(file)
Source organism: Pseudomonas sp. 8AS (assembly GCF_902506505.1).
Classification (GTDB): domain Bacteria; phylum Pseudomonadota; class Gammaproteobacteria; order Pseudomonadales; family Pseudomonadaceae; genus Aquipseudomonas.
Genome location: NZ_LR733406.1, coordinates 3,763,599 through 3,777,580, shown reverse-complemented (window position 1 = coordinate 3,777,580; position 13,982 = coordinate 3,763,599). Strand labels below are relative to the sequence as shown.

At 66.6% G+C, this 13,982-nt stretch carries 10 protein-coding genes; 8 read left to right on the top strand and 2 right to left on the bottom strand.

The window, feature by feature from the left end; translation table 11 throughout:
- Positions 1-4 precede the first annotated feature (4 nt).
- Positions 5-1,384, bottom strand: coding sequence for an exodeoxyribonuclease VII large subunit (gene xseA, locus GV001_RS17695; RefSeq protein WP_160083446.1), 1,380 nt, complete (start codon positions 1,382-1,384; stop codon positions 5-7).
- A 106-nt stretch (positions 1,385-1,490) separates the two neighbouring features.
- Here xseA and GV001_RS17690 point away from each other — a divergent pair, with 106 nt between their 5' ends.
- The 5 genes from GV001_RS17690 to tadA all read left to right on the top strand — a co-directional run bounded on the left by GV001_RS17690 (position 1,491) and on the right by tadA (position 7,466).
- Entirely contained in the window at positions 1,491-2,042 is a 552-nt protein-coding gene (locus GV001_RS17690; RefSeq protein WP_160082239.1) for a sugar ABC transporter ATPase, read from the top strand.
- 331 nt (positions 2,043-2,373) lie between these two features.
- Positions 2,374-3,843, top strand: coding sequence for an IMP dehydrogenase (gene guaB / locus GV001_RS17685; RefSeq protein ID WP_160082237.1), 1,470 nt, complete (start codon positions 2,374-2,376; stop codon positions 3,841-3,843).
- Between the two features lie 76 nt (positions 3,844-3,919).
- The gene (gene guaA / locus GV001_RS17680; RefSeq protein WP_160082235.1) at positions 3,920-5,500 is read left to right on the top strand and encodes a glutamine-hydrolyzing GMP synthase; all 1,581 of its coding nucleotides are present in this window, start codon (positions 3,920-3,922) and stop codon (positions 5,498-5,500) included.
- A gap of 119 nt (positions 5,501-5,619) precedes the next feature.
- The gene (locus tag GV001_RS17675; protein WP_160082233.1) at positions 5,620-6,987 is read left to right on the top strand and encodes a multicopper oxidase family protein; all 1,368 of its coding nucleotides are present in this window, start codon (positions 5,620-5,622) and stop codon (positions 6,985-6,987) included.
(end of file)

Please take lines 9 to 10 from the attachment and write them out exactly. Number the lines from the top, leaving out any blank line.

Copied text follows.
- Here xseA and GV001_RS17690 point away from each other — a divergent pair, with 106 nt between their 5' ends.
- The 5 genes from GV001_RS17690 to tadA all read left to right on the top strand — a co-directional run bounded on the left by GV001_RS17690 (position 1,491) and on the right by tadA (position 7,466).